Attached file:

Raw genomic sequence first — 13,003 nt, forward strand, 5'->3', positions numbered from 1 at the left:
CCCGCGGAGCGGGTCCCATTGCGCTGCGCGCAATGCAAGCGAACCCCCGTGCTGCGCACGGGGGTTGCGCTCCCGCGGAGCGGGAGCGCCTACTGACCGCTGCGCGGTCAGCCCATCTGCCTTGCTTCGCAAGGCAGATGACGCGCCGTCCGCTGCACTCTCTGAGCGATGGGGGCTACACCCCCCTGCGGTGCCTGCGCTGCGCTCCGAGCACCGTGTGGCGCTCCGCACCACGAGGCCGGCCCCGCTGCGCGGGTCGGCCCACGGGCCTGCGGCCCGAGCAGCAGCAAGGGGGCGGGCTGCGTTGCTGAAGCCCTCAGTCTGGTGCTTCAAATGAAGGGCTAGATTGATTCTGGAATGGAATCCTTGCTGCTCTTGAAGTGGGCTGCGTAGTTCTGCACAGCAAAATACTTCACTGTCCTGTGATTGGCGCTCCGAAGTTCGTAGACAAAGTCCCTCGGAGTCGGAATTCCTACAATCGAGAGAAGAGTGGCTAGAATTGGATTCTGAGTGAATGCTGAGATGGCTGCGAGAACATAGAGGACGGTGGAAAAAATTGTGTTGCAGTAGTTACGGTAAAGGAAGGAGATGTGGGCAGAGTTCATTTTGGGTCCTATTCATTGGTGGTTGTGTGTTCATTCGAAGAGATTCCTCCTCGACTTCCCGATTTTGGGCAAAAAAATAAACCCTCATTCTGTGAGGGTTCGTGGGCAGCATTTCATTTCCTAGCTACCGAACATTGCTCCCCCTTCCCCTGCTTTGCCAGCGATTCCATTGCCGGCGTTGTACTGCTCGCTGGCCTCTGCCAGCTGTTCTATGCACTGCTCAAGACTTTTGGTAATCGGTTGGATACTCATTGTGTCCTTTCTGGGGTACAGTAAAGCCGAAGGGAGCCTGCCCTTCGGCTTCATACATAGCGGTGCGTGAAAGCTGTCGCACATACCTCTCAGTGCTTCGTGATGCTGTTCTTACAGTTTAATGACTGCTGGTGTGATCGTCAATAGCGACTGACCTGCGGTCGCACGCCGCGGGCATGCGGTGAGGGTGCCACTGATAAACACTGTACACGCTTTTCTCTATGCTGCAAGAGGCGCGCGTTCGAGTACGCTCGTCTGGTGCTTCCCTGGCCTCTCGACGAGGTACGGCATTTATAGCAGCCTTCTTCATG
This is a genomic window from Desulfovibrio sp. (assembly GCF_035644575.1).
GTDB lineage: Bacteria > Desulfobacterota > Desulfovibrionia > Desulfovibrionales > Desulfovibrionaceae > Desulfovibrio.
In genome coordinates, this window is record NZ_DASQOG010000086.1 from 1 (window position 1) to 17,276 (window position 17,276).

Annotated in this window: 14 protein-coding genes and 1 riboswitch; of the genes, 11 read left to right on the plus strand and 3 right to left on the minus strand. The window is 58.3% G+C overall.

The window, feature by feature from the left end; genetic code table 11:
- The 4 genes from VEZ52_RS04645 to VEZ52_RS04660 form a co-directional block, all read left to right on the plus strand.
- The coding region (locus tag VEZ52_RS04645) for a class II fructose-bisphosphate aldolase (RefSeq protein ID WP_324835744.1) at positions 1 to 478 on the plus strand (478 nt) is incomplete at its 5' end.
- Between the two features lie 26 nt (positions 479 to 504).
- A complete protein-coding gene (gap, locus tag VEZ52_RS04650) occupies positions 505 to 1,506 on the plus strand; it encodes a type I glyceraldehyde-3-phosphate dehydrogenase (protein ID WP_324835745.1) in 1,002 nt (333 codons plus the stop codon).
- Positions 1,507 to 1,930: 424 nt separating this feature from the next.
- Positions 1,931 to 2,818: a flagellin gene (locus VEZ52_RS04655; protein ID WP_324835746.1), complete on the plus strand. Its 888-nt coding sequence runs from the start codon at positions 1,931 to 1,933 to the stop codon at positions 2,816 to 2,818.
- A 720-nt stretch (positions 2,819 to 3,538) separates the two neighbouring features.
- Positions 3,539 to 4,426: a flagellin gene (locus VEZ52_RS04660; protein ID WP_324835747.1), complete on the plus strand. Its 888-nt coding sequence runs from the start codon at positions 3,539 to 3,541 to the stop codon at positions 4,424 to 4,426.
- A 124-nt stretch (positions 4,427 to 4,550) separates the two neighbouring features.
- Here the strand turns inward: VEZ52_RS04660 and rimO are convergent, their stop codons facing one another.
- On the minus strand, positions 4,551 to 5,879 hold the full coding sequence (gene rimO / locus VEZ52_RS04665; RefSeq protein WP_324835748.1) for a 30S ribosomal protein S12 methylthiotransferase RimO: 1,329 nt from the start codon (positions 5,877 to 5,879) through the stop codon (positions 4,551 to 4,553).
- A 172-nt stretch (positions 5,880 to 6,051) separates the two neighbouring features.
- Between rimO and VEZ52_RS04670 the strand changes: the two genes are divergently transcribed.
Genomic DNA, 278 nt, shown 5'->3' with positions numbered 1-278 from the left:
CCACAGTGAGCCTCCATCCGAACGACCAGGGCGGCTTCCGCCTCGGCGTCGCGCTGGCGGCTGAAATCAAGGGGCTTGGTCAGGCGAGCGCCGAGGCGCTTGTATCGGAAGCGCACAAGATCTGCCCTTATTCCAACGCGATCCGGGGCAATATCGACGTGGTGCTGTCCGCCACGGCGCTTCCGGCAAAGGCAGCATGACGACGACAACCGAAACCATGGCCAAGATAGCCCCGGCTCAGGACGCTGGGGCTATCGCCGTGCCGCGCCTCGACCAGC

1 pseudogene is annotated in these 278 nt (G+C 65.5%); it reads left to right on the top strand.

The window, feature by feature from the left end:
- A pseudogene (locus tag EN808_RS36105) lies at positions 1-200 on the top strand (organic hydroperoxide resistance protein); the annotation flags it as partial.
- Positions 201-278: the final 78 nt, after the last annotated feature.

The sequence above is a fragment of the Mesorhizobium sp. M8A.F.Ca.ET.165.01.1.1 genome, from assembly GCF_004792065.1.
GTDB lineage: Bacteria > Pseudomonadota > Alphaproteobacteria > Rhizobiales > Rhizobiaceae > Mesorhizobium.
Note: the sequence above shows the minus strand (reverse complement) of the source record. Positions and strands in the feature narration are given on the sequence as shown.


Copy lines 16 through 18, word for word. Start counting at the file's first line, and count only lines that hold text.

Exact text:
- A 124-nt stretch (positions 4,427 to 4,550) separates the two neighbouring features.
- Here the strand turns inward: VEZ52_RS04660 and rimO are convergent, their stop codons facing one another.
- On the minus strand, positions 4,551 to 5,879 hold the full coding sequence (gene rimO / locus VEZ52_RS04665; RefSeq protein WP_324835748.1) for a 30S ribosomal protein S12 methylthiotransferase RimO: 1,329 nt from the start codon (positions 5,877 to 5,879) through the stop codon (positions 4,551 to 4,553).